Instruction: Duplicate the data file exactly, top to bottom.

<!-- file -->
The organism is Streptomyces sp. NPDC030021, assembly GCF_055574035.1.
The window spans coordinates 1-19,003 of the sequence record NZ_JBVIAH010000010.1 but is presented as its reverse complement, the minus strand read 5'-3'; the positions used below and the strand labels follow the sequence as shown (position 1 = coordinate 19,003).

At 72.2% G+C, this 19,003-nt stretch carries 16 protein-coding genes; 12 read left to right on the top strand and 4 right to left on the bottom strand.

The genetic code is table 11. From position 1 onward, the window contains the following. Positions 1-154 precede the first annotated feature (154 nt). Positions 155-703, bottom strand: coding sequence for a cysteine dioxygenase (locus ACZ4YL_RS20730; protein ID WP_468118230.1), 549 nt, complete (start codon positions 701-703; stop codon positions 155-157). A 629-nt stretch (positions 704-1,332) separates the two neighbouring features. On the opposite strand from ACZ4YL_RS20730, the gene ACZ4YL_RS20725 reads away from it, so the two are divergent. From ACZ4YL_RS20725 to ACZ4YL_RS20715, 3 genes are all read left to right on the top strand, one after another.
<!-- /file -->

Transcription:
The organism is Streptomyces sp. NPDC030021, assembly GCF_055574035.1.
The window spans coordinates 1-19,003 of the sequence record NZ_JBVIAH010000010.1 but is presented as its reverse complement, the minus strand read 5'-3'; the positions used below and the strand labels follow the sequence as shown (position 1 = coordinate 19,003).

At 72.2% G+C, this 19,003-nt stretch carries 16 protein-coding genes; 12 read left to right on the top strand and 4 right to left on the bottom strand.

The genetic code is table 11. From position 1 onward, the window contains the following. Positions 1-154 precede the first annotated feature (154 nt). Positions 155-703, bottom strand: coding sequence for a cysteine dioxygenase (locus ACZ4YL_RS20730; protein ID WP_468118230.1), 549 nt, complete (start codon positions 701-703; stop codon positions 155-157). A 629-nt stretch (positions 704-1,332) separates the two neighbouring features. On the opposite strand from ACZ4YL_RS20730, the gene ACZ4YL_RS20725 reads away from it, so the two are divergent. From ACZ4YL_RS20725 to ACZ4YL_RS20715, 3 genes are all read left to right on the top strand, one after another.